Slow and steady wins the race.

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What really happens during radiation therapy:

What really happens during radiation therapy:

“Not sure why my kin staked a claim here in Cleavage Valley, Linda County. There was pesticides and alcohol from back in the day, but not ‘nough for those pioneers to write home about. Sure as heck not ‘nough to mutate about. I wouldn’ta claimed it myself. Been too much gestation and lactation ‘round here for my taste. Too much clean livin’. But, hot dang! Was there estrogen! The Cancer clan weren’t rock scientists but even they knew dropped roots would grow here.

Well it was a good ‘nough place, that is until the Major Mastectomy of 2014. Thing came down like a scalpel out of nowhere. Place right ‘cross the street – gone. Just missed us over here. Some folks got spooked, moved on down the Metastatic Trail to try to settle elsewhere. After they’d gone we heard scuttlebutt of chemicals in the hinterlands, horrible chemicals that must have eventually killed those folks ‘cause we never heard from them no more.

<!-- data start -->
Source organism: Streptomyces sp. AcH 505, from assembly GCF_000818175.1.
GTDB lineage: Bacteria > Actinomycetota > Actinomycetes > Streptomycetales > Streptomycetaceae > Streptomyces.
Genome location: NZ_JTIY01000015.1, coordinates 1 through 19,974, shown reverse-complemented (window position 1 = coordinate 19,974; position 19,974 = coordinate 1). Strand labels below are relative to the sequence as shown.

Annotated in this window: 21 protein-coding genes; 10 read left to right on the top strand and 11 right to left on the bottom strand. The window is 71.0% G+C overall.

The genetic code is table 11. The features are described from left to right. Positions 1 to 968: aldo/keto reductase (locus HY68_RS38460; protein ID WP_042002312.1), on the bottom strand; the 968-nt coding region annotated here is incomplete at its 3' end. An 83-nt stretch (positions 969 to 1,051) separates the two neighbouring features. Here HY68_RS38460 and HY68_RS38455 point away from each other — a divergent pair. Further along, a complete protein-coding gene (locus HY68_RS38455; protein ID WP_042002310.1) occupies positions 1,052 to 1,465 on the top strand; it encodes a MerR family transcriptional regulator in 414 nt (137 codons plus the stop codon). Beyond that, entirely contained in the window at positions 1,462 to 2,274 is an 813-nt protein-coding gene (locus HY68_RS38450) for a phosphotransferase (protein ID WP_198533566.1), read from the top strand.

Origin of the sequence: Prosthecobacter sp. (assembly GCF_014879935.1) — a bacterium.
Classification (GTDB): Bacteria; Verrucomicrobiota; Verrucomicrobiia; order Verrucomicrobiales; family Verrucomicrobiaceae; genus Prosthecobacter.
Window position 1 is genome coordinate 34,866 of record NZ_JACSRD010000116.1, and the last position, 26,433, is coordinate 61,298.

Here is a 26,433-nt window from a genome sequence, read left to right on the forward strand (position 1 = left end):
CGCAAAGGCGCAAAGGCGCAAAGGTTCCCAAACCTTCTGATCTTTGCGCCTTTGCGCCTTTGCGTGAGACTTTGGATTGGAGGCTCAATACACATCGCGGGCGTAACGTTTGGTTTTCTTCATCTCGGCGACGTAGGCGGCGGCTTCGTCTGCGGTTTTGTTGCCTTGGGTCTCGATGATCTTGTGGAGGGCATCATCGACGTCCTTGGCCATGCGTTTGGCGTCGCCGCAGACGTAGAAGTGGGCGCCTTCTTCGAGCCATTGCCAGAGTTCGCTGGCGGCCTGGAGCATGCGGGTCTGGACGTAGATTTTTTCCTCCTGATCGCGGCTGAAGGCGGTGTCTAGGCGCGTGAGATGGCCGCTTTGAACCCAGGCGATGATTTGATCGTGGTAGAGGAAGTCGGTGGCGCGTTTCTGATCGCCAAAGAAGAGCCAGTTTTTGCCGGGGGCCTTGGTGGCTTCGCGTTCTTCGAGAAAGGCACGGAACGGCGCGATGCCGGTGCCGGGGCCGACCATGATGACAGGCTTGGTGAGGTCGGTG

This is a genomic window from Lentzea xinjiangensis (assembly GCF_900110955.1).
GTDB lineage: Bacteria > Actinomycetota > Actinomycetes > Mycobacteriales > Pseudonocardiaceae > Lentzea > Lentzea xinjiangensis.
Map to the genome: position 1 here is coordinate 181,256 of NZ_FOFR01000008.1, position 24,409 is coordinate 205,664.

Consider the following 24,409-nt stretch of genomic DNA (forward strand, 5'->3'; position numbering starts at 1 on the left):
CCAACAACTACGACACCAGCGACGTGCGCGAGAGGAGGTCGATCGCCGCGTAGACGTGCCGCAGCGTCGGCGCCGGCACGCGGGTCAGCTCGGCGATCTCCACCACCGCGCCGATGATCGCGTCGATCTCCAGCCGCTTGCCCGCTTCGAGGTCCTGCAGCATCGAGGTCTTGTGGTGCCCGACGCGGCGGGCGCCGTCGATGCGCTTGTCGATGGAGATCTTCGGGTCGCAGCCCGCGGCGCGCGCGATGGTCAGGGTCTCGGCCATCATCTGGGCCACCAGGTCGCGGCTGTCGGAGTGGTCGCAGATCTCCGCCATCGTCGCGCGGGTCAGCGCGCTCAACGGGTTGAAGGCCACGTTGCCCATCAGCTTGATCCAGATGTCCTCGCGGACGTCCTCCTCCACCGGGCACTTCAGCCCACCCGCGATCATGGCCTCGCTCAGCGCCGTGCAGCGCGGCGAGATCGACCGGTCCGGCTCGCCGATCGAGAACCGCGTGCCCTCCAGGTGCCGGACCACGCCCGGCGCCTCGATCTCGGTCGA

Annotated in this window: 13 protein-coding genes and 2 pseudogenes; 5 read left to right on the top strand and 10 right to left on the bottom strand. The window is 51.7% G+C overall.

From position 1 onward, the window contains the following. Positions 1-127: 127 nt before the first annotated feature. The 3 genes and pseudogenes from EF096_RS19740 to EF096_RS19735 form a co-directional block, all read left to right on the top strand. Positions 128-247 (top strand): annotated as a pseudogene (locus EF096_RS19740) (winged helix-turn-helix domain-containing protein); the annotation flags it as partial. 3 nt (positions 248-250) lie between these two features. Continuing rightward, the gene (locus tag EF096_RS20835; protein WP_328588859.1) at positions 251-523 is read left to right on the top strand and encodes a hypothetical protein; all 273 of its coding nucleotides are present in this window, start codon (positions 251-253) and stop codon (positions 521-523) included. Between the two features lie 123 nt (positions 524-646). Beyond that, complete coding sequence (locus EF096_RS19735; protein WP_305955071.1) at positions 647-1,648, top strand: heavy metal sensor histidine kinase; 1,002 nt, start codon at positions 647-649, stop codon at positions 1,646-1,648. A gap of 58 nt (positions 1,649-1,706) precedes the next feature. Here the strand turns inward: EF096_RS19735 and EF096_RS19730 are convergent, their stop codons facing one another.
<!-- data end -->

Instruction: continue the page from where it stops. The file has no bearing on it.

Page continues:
We been trying to get by ever since. Must admit I begun to lose hope. Just before the Major Mastectomy of 2014, I recollect that there weren’t no elbow bending no more. What little pesticides there was stopped, no bisphenol-A, no phthalates. Soon after, the estrogen dwindled off to nothin’. Weird’s what it was. Bad enough, but lately there’s somethin’ worse, much worse: it’s the climate change.


Image via Flickr Creative Commons, courtesy of Army Corp of Engineers

Each day’s hotter than the last, as though the sun’s radiation is ‘tensifying. Those beams makes it so we can’t do nothin’. It’s damaging our DNA, dagnabbit! So hot ain’t nobody can re-pro-duce. What’s already planted can’t grow, it’s fixing to whither and die. Hate to be an old croaker but I fear for our future! This keeps up we’ll be fried directly. What with the ones lost in the Major Mastectomy of 2014, those that took the Metastatic Trail and was killed by the chemicals, and us left here to die in the radiation, that’ll be the end of the line for the Cancer clan. Any who survive won’t prosper without the estrogen. Can’t even circle the wagons…..